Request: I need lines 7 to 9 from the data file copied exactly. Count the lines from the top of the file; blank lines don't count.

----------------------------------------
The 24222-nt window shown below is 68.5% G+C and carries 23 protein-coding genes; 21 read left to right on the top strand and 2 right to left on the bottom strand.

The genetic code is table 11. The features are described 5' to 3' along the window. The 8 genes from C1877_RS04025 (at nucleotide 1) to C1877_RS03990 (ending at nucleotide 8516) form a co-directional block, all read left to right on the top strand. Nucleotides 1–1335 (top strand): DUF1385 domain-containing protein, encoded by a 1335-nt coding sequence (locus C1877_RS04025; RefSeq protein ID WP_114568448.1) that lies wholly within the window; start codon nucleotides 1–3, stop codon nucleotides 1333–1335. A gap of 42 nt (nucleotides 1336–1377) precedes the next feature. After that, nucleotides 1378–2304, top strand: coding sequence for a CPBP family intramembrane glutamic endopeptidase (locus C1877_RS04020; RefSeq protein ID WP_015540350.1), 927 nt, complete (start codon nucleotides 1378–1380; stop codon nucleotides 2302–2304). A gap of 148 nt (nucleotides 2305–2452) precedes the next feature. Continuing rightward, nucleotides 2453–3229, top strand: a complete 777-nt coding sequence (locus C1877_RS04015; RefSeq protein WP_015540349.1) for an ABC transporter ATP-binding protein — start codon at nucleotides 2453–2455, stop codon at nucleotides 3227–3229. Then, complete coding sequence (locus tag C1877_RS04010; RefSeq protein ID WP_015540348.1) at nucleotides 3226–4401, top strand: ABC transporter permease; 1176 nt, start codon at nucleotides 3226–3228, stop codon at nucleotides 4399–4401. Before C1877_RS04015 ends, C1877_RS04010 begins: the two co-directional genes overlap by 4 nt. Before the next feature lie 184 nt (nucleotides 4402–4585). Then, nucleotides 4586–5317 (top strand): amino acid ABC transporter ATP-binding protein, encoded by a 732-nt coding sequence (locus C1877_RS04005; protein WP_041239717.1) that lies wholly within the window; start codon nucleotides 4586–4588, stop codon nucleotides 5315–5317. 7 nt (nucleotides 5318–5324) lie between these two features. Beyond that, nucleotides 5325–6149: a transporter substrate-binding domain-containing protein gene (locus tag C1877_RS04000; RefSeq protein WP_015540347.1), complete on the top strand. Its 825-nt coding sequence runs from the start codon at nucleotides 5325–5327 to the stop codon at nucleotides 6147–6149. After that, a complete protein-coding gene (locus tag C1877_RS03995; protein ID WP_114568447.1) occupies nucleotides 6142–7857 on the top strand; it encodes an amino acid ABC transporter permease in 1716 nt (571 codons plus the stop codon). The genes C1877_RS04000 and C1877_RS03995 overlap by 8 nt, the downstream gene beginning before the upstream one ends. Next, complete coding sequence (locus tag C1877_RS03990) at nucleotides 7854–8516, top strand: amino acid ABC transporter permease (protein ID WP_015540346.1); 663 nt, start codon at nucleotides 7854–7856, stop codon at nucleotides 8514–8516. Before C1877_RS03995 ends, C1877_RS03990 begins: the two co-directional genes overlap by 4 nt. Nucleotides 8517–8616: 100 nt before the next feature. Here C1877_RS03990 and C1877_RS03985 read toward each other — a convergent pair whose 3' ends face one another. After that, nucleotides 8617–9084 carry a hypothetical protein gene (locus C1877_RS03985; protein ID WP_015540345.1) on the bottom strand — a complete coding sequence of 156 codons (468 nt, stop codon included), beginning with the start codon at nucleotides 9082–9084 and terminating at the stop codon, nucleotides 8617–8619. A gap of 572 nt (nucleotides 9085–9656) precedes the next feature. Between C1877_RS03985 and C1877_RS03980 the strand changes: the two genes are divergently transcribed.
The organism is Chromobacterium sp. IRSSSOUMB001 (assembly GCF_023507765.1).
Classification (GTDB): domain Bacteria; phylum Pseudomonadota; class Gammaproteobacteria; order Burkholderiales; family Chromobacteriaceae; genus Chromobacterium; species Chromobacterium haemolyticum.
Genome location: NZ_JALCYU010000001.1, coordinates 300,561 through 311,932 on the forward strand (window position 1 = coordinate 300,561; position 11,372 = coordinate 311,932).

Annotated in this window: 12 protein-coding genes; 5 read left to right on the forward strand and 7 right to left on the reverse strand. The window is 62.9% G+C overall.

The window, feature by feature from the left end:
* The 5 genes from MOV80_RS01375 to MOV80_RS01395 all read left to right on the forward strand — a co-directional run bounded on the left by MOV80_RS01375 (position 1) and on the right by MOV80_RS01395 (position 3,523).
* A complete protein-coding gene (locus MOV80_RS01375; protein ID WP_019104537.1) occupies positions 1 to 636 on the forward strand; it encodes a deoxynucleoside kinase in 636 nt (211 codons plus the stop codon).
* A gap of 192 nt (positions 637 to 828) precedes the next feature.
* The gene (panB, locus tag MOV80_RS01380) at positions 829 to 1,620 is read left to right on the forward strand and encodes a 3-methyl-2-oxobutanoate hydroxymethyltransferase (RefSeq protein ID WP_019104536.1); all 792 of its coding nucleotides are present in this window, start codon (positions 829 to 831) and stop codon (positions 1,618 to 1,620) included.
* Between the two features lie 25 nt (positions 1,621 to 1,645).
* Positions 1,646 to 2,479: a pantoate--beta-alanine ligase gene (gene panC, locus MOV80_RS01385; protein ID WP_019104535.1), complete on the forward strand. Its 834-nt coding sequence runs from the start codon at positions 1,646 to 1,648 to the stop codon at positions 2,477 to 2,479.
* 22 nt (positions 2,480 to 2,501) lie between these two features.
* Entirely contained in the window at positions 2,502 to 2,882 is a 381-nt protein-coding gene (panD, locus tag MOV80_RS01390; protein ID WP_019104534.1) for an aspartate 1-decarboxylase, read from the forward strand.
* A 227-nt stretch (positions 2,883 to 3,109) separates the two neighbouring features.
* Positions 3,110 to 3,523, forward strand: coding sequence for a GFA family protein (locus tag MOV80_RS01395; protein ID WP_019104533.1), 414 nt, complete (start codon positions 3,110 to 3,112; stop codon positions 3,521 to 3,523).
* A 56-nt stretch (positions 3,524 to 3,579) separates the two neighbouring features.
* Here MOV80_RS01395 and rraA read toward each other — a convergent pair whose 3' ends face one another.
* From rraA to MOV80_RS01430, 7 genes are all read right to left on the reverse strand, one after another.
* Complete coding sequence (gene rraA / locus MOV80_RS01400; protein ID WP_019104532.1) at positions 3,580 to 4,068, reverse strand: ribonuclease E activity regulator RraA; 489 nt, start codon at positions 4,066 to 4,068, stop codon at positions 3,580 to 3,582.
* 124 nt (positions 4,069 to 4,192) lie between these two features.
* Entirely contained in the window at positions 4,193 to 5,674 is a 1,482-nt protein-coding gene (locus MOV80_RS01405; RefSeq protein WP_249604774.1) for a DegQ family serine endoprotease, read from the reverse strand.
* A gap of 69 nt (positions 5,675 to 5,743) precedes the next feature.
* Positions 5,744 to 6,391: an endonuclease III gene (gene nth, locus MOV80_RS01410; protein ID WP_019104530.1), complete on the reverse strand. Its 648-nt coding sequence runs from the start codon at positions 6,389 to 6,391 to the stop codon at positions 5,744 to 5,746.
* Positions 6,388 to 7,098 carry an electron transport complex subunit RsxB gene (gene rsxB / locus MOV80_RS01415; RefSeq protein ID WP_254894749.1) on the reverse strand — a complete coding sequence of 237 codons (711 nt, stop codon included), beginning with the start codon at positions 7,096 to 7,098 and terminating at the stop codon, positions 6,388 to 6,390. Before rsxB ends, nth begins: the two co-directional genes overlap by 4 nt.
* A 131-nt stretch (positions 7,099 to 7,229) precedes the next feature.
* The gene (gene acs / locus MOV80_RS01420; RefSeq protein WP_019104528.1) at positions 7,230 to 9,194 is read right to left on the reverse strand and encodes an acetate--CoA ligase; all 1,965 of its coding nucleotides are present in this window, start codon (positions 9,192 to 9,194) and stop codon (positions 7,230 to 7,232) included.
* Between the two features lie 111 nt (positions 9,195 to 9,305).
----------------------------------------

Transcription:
The window, feature by feature from the left end:
* The 5 genes from MOV80_RS01375 to MOV80_RS01395 all read left to right on the forward strand — a co-directional run bounded on the left by MOV80_RS01375 (position 1) and on the right by MOV80_RS01395 (position 3,523).
* A complete protein-coding gene (locus MOV80_RS01375; protein ID WP_019104537.1) occupies positions 1 to 636 on the forward strand; it encodes a deoxynucleoside kinase in 636 nt (211 codons plus the stop codon).